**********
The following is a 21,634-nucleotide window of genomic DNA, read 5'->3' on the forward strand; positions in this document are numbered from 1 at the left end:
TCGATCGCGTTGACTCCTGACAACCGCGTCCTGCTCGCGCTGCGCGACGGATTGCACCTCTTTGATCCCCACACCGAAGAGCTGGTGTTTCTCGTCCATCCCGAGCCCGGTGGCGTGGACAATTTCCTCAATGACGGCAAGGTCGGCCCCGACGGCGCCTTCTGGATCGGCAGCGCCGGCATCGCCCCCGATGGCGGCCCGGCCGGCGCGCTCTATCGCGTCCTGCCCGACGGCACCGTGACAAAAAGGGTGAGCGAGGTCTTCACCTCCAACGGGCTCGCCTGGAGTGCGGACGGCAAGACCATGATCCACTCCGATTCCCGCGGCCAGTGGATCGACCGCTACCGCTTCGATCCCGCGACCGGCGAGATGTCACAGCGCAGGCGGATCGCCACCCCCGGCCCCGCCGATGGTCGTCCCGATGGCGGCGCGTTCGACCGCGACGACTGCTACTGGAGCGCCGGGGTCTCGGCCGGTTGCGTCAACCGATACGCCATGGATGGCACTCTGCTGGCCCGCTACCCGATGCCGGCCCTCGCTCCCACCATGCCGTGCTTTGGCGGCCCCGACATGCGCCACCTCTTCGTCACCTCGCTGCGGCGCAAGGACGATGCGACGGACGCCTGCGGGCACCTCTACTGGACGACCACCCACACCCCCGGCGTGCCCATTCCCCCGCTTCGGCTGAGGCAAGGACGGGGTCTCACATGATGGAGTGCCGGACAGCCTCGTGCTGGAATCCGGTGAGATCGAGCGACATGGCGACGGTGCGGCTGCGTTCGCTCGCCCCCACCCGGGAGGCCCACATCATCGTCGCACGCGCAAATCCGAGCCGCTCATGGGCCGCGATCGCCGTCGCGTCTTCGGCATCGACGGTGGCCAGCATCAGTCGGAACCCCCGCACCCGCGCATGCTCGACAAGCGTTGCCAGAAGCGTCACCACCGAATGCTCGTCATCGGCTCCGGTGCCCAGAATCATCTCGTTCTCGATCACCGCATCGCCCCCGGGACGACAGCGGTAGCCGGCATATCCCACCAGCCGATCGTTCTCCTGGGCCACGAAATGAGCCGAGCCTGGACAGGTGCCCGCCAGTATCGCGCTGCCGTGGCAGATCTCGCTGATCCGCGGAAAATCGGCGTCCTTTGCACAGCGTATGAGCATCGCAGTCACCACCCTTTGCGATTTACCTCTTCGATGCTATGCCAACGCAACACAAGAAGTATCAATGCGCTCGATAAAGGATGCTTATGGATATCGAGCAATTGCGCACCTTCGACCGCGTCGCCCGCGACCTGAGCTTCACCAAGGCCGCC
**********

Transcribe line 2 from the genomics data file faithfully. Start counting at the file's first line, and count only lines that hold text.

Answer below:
TCGATCGCGTTGACTCCTGACAACCGCGTCCTGCTCGCGCTGCGCGACGGATTGCACCTCTTTGATCCCCACACCGAAGAGCTGGTGTTTCTCGTCCATCCCGAGCCCGGTGGCGTGGACAATTTCCTCAATGACGGCAAGGTCGGCCCCGACGGCGCCTTCTGGATCGGCAGCGCCGGCATCGCCCCCGATGGCGGCCCGGCCGGCGCGCTCTATCGCGTCCTGCCCGACGGCACCGTGACAAAAAGGGTGAGCGAGGTCTTCACCTCCAACGGGCTCGCCTGGAGTGCGGACGGCAAGACCATGATCCACTCCGATTCCCGCGGCCAGTGGATCGACCGCTACCGCTTCGATCCCGCGACCGGCGAGATGTCACAGCGCAGGCGGATCGCCACCCCCGGCCCCGCCGATGGTCGTCCCGATGGCGGCGCGTTCGACCGCGACGACTGCTACTGGAGCGCCGGGGTCTCGGCCGGTTGCGTCAACCGATACGCCATGGATGGCACTCTGCTGGCCCGCTACCCGATGCCGGCCCTCGCTCCCACCATGCCGTGCTTTGGCGGCCCCGACATGCGCCACCTCTTCGTCACCTCGCTGCGGCGCAAGGACGATGCGACGGACGCCTGCGGGCACCTCTACTGGACGACCACCCACACCCCCGGCGTGCCCATTCCCCCGCTTCGGCTGAGGCAAGGACGGGGTCTCACATGATGGAGTGCCGGACAGCCTCGTGCTGGAATCCGGTGAGATCGAGCGACATGGCGACGGTGCGGCTGCGTTCGCTCGCCCCCACCCGGGAGGCCCACATCATCGTCGCACGCGCAAATCCGAGCCGCTCATGGGCCGCGATCGCCGTCGCGTCTTCGGCATCGACGGTGGCCAGCATCAGTCGGAACCCCCGCACCCGCGCATGCTCGACAAGCGTTGCCAGAAGCGTCACCACCGAATGCTCGTCATCGGCTCCGGTGCCCAGAATCATCTCGTTCTCGATCACCGCATCGCCCCCGGGACGACAGCGGTAGCCGGCATATCCCACCAGCCGATCGTTCTCCTGGGCCACGAAATGAGCCGAGCCTGGACAGGTGCCCGCCAGTATCGCGCTGCCGTGGCAGATCTCGCTGATCCGCGGAAAATCGGCGTCCTTTGCACAGCGTATGAGCATCGCAGTCACCACCCTTTGCGATTTACCTCTTCGATGCTATGCCAACGCAACACAAGAAGTATCAATGCGCTCGATAAAGGATGCTTATGGATATCGAGCAATTGCGCACCTTCGACCGCGTCGCCCGCGACCTGAGCTTCACCAAGGCCGCC